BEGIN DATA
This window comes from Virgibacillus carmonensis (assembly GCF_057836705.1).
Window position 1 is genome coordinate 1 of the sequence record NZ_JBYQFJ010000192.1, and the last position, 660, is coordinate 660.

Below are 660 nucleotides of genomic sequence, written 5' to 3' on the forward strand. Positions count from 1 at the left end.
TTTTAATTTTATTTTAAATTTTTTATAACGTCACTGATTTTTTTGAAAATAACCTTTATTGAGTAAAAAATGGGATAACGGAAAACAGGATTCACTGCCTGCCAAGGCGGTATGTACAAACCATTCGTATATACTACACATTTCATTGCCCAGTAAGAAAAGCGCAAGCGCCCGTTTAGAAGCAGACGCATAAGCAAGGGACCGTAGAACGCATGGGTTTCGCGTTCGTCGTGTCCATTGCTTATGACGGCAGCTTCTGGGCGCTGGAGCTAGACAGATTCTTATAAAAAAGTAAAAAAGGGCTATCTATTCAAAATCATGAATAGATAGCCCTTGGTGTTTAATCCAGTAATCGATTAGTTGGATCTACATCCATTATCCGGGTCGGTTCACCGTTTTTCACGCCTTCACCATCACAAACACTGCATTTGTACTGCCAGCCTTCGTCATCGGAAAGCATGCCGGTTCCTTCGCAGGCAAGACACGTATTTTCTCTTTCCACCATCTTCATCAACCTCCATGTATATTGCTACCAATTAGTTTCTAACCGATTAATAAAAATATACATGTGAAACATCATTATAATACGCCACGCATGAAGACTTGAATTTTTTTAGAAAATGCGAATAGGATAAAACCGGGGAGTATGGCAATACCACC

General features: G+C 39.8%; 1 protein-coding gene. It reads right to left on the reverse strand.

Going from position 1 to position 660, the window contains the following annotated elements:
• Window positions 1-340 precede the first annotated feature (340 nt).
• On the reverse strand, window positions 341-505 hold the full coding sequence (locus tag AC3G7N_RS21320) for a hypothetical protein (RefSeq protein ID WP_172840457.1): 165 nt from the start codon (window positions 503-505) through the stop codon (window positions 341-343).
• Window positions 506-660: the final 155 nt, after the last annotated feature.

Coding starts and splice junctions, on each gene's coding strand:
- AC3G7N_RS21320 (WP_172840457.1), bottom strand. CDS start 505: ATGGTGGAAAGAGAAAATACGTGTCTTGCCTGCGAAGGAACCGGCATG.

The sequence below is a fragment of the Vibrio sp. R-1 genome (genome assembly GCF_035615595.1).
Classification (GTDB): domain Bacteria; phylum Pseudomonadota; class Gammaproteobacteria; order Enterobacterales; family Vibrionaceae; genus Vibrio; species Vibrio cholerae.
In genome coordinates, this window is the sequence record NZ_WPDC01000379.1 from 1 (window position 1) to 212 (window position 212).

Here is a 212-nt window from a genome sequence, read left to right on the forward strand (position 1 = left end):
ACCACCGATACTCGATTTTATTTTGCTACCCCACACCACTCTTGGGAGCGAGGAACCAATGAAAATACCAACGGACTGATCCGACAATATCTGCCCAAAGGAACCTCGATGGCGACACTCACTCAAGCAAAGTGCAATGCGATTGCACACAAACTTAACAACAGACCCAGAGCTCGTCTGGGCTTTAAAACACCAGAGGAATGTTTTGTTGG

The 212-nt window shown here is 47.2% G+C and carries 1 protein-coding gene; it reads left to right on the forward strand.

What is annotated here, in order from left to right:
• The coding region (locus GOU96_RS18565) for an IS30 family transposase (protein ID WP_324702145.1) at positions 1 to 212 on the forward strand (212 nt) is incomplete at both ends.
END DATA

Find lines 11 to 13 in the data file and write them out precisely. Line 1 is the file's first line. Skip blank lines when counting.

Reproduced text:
- AC3G7N_RS21320 (WP_172840457.1), bottom strand. CDS start 505: ATGGTGGAAAGAGAAAATACGTGTCTTGCCTGCGAAGGAACCGGCATG.

The sequence below is a fragment of the Vibrio sp. R-1 genome (genome assembly GCF_035615595.1).
Classification (GTDB): domain Bacteria; phylum Pseudomonadota; class Gammaproteobacteria; order Enterobacterales; family Vibrionaceae; genus Vibrio; species Vibrio cholerae.